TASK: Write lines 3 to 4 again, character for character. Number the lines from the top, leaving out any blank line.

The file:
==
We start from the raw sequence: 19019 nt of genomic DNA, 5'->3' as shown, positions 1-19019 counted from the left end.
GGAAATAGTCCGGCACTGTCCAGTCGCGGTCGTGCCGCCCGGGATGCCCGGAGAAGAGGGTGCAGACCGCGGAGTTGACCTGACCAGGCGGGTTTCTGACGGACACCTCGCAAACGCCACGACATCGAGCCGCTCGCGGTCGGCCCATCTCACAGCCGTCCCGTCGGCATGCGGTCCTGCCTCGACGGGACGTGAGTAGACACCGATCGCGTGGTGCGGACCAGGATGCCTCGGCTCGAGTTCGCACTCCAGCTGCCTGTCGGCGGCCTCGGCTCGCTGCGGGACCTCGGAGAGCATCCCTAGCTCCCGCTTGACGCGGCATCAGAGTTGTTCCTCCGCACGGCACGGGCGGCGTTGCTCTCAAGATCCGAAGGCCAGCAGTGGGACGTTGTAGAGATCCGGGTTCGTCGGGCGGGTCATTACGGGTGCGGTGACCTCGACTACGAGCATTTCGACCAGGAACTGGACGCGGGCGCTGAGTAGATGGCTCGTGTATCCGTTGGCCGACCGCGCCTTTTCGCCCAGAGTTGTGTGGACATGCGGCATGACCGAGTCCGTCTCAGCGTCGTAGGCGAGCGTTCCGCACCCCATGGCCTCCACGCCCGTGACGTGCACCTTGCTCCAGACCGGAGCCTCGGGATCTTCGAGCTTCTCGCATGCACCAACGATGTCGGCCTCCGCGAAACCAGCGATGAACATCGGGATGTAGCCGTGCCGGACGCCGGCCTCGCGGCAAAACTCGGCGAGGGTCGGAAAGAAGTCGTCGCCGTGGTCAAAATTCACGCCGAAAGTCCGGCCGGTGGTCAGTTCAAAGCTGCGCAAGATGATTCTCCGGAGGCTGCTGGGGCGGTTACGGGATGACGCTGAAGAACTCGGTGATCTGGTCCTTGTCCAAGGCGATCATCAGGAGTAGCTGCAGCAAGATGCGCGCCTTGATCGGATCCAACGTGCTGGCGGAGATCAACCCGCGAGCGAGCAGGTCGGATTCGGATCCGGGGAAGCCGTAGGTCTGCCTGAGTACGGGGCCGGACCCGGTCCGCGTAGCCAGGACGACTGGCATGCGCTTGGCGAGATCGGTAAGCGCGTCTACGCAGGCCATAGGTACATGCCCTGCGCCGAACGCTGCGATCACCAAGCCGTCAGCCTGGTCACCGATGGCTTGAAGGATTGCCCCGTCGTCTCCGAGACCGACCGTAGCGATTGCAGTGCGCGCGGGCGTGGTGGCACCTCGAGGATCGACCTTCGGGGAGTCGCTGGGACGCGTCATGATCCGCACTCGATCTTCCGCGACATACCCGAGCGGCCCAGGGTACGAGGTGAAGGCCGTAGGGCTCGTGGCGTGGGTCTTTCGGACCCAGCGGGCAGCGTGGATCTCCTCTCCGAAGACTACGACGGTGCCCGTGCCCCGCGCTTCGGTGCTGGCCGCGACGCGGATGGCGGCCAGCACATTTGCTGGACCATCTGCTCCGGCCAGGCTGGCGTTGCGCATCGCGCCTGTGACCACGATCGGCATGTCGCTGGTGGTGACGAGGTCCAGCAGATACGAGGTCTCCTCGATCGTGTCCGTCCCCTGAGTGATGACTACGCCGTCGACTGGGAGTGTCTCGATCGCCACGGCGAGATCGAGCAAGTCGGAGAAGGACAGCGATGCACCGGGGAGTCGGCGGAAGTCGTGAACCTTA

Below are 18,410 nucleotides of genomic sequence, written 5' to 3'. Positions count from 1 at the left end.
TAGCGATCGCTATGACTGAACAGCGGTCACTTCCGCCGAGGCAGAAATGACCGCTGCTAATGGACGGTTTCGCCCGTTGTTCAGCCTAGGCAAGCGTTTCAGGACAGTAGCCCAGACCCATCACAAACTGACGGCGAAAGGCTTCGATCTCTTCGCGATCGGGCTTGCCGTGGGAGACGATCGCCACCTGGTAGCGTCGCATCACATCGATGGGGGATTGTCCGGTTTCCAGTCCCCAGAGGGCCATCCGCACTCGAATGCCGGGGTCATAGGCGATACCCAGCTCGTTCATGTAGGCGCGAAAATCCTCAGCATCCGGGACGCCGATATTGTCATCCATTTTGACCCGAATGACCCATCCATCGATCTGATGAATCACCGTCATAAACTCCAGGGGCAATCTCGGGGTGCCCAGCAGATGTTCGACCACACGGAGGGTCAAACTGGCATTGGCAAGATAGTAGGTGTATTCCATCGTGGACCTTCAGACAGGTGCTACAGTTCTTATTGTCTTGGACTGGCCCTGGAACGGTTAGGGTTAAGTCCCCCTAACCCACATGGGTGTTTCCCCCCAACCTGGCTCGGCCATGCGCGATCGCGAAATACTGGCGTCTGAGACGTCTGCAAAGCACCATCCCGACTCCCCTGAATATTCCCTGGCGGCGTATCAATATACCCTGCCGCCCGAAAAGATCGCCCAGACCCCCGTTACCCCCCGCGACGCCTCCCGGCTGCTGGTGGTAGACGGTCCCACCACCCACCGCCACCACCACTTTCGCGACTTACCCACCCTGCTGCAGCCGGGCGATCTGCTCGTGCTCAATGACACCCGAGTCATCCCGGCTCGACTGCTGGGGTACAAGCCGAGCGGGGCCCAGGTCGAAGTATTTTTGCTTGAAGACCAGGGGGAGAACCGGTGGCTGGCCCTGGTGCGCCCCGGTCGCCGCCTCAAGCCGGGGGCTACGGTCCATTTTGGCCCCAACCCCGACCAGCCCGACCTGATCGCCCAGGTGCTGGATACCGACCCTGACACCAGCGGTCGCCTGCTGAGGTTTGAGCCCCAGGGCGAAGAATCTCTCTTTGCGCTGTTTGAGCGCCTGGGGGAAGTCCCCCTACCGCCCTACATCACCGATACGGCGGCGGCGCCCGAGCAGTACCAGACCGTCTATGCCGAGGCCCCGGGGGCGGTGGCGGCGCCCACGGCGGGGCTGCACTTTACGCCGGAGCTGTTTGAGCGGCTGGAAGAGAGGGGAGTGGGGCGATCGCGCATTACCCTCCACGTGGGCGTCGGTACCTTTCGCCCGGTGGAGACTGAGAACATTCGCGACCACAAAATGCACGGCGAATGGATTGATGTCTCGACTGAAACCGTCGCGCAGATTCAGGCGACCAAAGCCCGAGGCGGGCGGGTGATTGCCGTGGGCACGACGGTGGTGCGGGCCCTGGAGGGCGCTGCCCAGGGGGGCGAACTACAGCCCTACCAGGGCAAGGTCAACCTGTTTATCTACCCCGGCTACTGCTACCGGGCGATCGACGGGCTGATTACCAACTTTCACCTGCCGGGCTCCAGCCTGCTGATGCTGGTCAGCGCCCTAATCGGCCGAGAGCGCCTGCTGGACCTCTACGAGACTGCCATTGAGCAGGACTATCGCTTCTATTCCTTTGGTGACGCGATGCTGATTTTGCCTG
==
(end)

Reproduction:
Below are 18,410 nucleotides of genomic sequence, written 5' to 3'. Positions count from 1 at the left end.
TAGCGATCGCTATGACTGAACAGCGGTCACTTCCGCCGAGGCAGAAATGACCGCTGCTAATGGACGGTTTCGCCCGTTGTTCAGCCTAGGCAAGCGTTTCAGGACAGTAGCCCAGACCCATCACAAACTGACGGCGAAAGGCTTCGATCTCTTCGCGATCGGGCTTGCCGTGGGAGACGATCGCCACCTGGTAGCGTCGCATCACATCGATGGGGGATTGTCCGGTTTCCAGTCCCCAGAGGGCCATCCGCACTCGAATGCCGGGGTCATAGGCGATACCCAGCTCGTTCATGTAGGCGCGAAAATCCTCAGCATCCGGGACGCCGATATTGTCATCCATTTTGACCCGAATGACCCATCCATCGATCTGATGAATCACCGTCATAAACTCCAGGGGCAATCTCGGGGTGCCCAGCAGATGTTCGACCACACGGAGGGTCAAACTGGCATTGGCAAGATAGTAGGTGTATTCCATCGTGGACCTTCAGACAGGTGCTACAGTTCTTATTGTCTTGGACTGGCCCTGGAACGGTTAGGGTTAAGTCCCCCTAACCCACATGGGTGTTTCCCCCCAACCTGGCTCGGCCATGCGCGATCGCGAAATACTGGCGTCTGAGACGTCTGCAAAGCACCATCCCGACTCCCCTGAATATTCCCTGGCGGCGTATCAATATACCCTGCCGCCCGAAAAGATCGCCCAGACCCCCGTTACCCCCCGCGACGCCTCCCGGCTGCTGGTGGTAGACGGTCCCACCACCCACCGCCACCACCACTTTCGCGACTTACCCACCCTGCTGCAGCCGGGCGATCTGCTCGTGCTCAATGACACCCGAGTCATCCCGGCTCGACTGCTGGGGTACAAGCCGAGCGGGGCCCAGGTCGAAGTATTTTTGCTTGAAGACCAGGGGGAGAACCGGTGGCTGGCCCTGGTGCGCCCCGGTCGCCGCCTCAAGCCGGGGGCTACGGTCCATTTTGGCCCCAACCCCGACCAGCCCGACCTGATCGCCCAGGTGCTGGATACCGACCCTGACACCAGCGGTCGCCTGCTGAGGTTTGAGCCCCAGGGCGAAGAATCTCTCTTTGCGCTGTTTGAGCGCCTGGGGGAAGTCCCCCTACCGCCCTACATCACCGATACGGCGGCGGCGCCCGAGCAGTACCAGACCGTCTATGCCGAGGCCCCGGGGGCGGTGGCGGCGCCCACGGCGGGGCTGCACTTTACGCCGGAGCTGTTTGAGCGGCTGGAAGAGAGGGGAGTGGGGCGATCGCGCATTACCCTCCACGTGGGCGTCGGTACCTTTCGCCCGGTGGAGACTGAGAACATTCGCGACCACAAAATGCACGGCGAATGGATTGATGTCTCGACTGAAACCGTCGCGCAGATTCAGGCGACCAAAGCCCGAGGCGGGCGGGTGATTGCCGTGGGCACGACGGTGGTGCGGGCCCTGGAGGGCGCTGCCCAGGGGGGCGAACTACAGCCCTACCAGGGCAAGGTCAACCTGTTTATCTACCCCGGCTACTGCTACCGGGCGATCGACGGGCTGATTACCAACTTTCACCTGCCGGGCTCCAGCCTGCTGATGCTGGTCAGCGCCCTAATCGGCCGAGAGCGCCTGCTGGACCTCTACGAGACTGCCATTGAGCAGGACTATCGCTTCTATTCCTTTGGTGACGCGATGCTGATTTTGCCTG